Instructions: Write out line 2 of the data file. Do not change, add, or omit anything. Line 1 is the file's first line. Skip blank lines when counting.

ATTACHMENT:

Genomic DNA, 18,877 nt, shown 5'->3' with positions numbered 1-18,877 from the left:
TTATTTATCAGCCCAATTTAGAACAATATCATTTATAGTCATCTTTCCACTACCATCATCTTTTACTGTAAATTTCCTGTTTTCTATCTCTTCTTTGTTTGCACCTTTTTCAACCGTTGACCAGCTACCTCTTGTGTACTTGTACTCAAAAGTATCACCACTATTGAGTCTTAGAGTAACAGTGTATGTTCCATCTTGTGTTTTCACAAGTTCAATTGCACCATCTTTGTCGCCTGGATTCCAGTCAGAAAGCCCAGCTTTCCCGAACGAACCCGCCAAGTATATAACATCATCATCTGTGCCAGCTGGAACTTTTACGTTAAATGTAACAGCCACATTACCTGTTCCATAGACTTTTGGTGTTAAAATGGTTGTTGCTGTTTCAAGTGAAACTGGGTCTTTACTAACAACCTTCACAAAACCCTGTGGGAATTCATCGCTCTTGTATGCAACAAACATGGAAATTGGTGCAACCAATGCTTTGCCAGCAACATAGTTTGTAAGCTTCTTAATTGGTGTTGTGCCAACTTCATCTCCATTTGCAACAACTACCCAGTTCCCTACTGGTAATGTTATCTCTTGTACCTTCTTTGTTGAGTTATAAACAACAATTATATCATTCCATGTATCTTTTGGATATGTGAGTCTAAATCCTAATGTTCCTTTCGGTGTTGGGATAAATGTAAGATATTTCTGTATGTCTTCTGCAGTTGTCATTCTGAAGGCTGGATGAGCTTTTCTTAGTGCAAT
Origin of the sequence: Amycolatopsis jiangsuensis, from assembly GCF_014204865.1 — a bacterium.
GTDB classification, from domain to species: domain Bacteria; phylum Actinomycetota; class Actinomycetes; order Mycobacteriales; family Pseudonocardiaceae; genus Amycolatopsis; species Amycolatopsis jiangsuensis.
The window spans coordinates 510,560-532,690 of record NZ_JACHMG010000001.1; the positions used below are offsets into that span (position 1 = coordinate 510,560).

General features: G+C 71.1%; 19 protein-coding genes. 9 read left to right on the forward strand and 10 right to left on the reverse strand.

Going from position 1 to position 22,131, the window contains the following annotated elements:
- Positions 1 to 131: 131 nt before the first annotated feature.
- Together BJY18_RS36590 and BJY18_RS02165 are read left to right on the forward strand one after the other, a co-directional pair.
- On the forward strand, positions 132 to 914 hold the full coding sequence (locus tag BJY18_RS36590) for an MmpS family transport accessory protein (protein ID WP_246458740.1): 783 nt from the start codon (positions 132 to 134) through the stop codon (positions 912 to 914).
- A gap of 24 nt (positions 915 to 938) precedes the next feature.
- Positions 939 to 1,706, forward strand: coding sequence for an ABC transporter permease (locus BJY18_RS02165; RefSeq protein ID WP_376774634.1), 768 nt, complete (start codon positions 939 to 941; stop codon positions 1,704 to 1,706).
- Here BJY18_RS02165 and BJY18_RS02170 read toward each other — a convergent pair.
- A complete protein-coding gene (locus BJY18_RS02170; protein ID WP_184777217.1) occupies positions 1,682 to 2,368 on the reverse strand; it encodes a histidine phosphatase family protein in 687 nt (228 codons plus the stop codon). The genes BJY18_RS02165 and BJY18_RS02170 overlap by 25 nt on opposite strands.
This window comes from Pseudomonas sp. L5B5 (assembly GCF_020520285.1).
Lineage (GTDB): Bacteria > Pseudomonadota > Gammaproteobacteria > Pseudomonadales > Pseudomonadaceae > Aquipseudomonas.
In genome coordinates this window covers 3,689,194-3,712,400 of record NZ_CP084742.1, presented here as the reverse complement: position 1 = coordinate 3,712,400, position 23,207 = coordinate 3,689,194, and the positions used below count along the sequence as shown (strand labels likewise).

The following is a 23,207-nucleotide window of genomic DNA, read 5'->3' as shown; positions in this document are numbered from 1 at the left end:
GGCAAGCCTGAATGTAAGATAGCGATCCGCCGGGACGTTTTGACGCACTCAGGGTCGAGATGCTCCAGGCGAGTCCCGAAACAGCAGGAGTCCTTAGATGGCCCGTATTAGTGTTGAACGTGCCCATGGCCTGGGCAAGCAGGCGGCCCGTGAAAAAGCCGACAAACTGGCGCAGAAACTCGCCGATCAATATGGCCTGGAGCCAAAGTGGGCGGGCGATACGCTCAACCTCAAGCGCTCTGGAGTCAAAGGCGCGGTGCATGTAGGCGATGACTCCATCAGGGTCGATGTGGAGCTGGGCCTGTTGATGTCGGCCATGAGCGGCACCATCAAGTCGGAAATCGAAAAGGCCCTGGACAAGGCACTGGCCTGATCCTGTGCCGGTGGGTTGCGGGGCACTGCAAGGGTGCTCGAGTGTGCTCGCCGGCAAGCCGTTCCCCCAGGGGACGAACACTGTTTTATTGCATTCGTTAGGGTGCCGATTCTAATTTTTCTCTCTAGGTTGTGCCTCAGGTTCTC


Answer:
TTATTTATCAGCCCAATTTAGAACAATATCATTTATAGTCATCTTTCCACTACCATCATCTTTTACTGTAAATTTCCTGTTTTCTATCTCTTCTTTGTTTGCACCTTTTTCAACCGTTGACCAGCTACCTCTTGTGTACTTGTACTCAAAAGTATCACCACTATTGAGTCTTAGAGTAACAGTGTATGTTCCATCTTGTGTTTTCACAAGTTCAATTGCACCATCTTTGTCGCCTGGATTCCAGTCAGAAAGCCCAGCTTTCCCGAACGAACCCGCCAAGTATATAACATCATCATCTGTGCCAGCTGGAACTTTTACGTTAAATGTAACAGCCACATTACCTGTTCCATAGACTTTTGGTGTTAAAATGGTTGTTGCTGTTTCAAGTGAAACTGGGTCTTTACTAACAACCTTCACAAAACCCTGTGGGAATTCATCGCTCTTGTATGCAACAAACATGGAAATTGGTGCAACCAATGCTTTGCCAGCAACATAGTTTGTAAGCTTCTTAATTGGTGTTGTGCCAACTTCATCTCCATTTGCAACAACTACCCAGTTCCCTACTGGTAATGTTATCTCTTGTACCTTCTTTGTTGAGTTATAAACAACAATTATATCATTCCATGTATCTTTTGGATATGTGAGTCTAAATCCTAATGTTCCTTTCGGTGTTGGGATAAATGTAAGATATTTCTGTATGTCTTCTGCAGTTGTCATTCTGAAGGCTGGATGAGCTTTTCTTAGTGCAAT